LOCATION: City Hall
DOCKET NO.: 96-292
DECIDED BY: Rehnquist Court (1986-2005)
LOWER COURT: Idaho Supreme Court
CITATION: 520 US 911 (1997)
ARGUED: Feb 26, 1997
DECIDED: Jun 09, 1997
Michael S. Gilmore - Argued the cause for the petitioners
W. B. Latta, Jr. - Argued the cause for the respondent
Facts of the case
Kristine L. Fankell filed an action for damages in Idaho State Court, alleging that the termination of her state employment by Marian Johnson, and other officials of the Idaho Liquor Dispensary, deprived her of property without due process in violation of the Fourteenth Amendment. The trial court dismissed Johnson and others' motion to dismiss, which asserted that they were entitled to qualified immunity. The Idaho Supreme Court dismissed their appeal from that ruling, explaining that the denial was neither an appealable final order under Idaho Appellate Rule 11(a)(1) nor appealable as a matter of federal right.
Do defendants in an action brought under 42 USC section 1983 in state court have a federal right to an interlocutory appeal from a denial of qualified immunity?
Media for Johnson v. FankellAudio Transcription for Oral Argument - February 26, 1997 in Johnson v. Fankell
Audio Transcription for Opinion Announcement - June 09, 1997 in Johnson v. Fankell
The judgment of the Court in No. 96-292, Johnson against Fankell will be announced by Justice Stevens.
This -- this case comes to us from the Supreme Court of Idaho.
Petitioners are officials of the Idaho Liquor Dispensary who were sued in an Idaho State Court for allegedly depriving respondent, a former liquor store clerk, of her property without due process of law in the way in which they terminated her employment.
Respondent brought her suit under 42 U.S.C. Section 1983, the federal civil rights statute.
Petitioners move to dismiss the complaint on the ground that they were entitled to qualify to immunity.
The trial judge rejected the defense and petitioners took an appeal to the Idaho Supreme Court.
That court dismissed the appeal concluding that the trial judge's order was not final, and therefore, not appealable under Idaho's procedural rules, the State Supreme Court also rejected petitioner's argument that Section 1983 provides a right to appeal as a matter of federal law and, thus, preempts the state rule.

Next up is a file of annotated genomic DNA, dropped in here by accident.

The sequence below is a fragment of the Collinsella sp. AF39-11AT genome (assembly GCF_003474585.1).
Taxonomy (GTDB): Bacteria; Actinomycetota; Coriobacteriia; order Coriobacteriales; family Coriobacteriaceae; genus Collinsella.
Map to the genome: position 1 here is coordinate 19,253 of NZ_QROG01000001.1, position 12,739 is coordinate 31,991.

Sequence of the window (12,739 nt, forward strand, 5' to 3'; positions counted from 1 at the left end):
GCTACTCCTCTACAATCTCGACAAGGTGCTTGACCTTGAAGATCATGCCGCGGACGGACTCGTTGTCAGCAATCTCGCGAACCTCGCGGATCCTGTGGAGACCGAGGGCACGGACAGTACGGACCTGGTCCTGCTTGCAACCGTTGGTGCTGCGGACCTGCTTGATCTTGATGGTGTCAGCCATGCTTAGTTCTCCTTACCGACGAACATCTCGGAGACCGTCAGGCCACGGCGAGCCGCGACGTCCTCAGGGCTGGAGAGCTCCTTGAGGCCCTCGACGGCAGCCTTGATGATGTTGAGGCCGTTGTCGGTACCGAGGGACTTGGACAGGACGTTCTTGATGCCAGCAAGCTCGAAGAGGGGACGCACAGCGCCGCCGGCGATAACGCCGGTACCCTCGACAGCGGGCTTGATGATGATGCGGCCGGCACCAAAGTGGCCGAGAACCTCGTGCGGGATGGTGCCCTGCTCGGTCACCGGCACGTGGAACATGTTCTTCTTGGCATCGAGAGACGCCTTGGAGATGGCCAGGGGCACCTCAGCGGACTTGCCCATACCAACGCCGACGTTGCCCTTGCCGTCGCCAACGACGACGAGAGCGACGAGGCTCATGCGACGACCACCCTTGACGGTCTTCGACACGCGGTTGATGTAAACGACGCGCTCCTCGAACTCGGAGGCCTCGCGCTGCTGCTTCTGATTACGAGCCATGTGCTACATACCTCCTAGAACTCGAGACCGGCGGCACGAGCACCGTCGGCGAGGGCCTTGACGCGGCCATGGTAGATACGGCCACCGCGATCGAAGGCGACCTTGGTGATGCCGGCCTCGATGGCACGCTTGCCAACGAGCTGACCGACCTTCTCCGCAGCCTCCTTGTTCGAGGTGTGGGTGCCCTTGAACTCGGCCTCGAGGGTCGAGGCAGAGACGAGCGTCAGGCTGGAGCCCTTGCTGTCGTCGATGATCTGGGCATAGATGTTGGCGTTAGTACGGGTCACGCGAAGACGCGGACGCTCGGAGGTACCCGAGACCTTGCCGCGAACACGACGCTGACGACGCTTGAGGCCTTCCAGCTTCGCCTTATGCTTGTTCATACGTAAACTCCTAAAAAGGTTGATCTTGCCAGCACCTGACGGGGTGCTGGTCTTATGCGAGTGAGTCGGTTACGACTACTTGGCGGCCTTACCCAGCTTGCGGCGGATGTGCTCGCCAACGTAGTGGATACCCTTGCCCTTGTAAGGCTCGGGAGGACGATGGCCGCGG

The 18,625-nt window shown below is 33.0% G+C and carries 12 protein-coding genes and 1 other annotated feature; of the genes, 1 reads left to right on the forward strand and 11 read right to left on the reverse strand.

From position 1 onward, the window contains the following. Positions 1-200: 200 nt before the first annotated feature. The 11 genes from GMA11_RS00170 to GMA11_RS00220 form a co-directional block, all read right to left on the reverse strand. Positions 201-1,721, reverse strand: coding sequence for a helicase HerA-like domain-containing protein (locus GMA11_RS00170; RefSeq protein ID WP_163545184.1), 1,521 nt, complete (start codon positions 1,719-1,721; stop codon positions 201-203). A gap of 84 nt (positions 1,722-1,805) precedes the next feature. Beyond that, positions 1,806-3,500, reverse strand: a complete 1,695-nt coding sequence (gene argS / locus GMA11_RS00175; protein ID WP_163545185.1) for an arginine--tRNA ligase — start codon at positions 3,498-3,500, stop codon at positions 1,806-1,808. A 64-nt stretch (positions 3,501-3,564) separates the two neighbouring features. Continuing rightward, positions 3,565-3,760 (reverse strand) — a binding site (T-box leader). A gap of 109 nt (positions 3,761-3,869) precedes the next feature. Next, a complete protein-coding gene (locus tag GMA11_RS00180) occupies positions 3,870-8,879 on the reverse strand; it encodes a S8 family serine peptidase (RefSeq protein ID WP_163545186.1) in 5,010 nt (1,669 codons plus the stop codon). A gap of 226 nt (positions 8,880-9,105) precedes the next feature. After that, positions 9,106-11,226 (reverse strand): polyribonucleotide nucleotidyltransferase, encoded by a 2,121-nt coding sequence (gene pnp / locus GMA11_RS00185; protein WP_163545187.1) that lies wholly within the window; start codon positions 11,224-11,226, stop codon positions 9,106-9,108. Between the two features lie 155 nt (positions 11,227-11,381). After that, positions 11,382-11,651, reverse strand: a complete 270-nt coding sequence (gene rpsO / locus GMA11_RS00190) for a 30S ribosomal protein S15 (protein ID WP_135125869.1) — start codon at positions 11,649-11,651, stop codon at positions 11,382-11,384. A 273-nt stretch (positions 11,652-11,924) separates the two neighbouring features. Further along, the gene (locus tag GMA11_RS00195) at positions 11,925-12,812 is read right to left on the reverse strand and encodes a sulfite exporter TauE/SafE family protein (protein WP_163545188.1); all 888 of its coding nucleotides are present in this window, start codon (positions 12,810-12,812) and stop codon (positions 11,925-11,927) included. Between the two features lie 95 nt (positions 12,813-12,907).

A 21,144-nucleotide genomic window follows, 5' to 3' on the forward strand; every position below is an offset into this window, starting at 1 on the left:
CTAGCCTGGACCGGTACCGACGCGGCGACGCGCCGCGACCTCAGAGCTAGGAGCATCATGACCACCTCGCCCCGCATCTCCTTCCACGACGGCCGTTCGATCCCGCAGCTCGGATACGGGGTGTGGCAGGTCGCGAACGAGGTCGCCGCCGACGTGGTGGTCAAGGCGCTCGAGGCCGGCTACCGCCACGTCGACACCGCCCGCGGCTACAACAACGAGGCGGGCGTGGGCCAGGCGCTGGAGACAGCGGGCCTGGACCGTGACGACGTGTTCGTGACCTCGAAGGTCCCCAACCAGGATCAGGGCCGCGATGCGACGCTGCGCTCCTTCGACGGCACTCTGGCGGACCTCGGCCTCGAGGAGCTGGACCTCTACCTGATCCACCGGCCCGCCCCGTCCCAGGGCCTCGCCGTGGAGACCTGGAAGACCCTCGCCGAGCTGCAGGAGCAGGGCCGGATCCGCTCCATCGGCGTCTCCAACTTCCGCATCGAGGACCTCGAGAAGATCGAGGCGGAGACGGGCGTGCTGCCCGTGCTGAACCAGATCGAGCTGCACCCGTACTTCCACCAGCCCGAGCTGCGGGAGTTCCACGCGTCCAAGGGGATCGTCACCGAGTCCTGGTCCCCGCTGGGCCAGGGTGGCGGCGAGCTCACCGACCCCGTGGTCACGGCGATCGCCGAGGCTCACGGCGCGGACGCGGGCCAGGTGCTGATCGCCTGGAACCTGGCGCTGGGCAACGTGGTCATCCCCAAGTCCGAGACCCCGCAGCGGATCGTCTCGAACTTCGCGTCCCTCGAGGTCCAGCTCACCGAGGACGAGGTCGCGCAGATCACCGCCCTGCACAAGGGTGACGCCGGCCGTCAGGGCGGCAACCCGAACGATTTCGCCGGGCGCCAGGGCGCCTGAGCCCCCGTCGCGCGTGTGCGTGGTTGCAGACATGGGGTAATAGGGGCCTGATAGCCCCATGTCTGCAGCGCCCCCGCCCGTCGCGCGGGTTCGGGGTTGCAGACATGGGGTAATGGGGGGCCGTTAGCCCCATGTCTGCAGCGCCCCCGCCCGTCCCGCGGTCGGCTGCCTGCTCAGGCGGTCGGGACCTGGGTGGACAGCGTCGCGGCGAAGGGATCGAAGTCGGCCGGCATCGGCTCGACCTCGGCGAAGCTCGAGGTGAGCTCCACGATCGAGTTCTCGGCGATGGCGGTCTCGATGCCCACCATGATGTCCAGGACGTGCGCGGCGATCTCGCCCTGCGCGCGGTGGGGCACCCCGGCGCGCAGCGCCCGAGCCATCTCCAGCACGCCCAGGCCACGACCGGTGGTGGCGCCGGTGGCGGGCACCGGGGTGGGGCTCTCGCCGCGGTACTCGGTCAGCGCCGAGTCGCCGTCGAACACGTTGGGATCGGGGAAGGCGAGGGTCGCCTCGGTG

We granted certiorari and we now affirm.
We easily reject the petitioner's first contention that in this context the Idaho Rule should be read to have the same meaning as the federal procedural rule governing interlocutory appeals.
Because the Idaho Supreme Court's interpretation of the Idaho statute is binding on federal courts, we have no authority to disagree with the State Supreme Court's interpretation of its own rules.
The petitioner's second argument is that Section 1983 must preempt Idaho's procedural rule because we have recognized a right to a similar appeal from a federal district court's rejection of the qualified immunity defense on the cases brought in a federal court.
And the state rule, by denying this type of appeal, impermissibly burdens a federal right.
Given the general presumption against preemption of state laws and particularly the preemption of neutral generally applicable state laws, the petitioners failed to meet the heavy burden objecting the 1983 would appropriately preempt Idaho's rule.
It is true that officials sued under Section 1983 in federal courts may appeal from the district court rejection of the qualified immunity defense when the district court's decision is premised on the notion that the official -- official's action, if proven, would violate clearly established law.
But that right of interlocutory appeal is controlled not by 1983 but by 28 U.S.C. Section 1291, the general federal appellate jurisdiction statutes.
In addition to the fact that the interlocutory appeal right arise from a statute other than 1983, we also note that petitioners argument for preemption, which is bottomed on their claim that the Idaho rules are interfering with federal rights, ignores the fact that the ultimate purpose of qualified immunity is to protect the State and its officials from over enforcement of federal rights.
The Idaho Supreme Court's application of the State's procedural rules in this context is, thus, a less an interference with federal interests than a judgment of how best to balance the competing state interest of limiting interlocutory appeals on the one hand and providing state officials with immediate review of the merits of their defense on the other.
For these reasons, we affirm the judgment of the Idaho Supreme Court and our opinion is unanimous.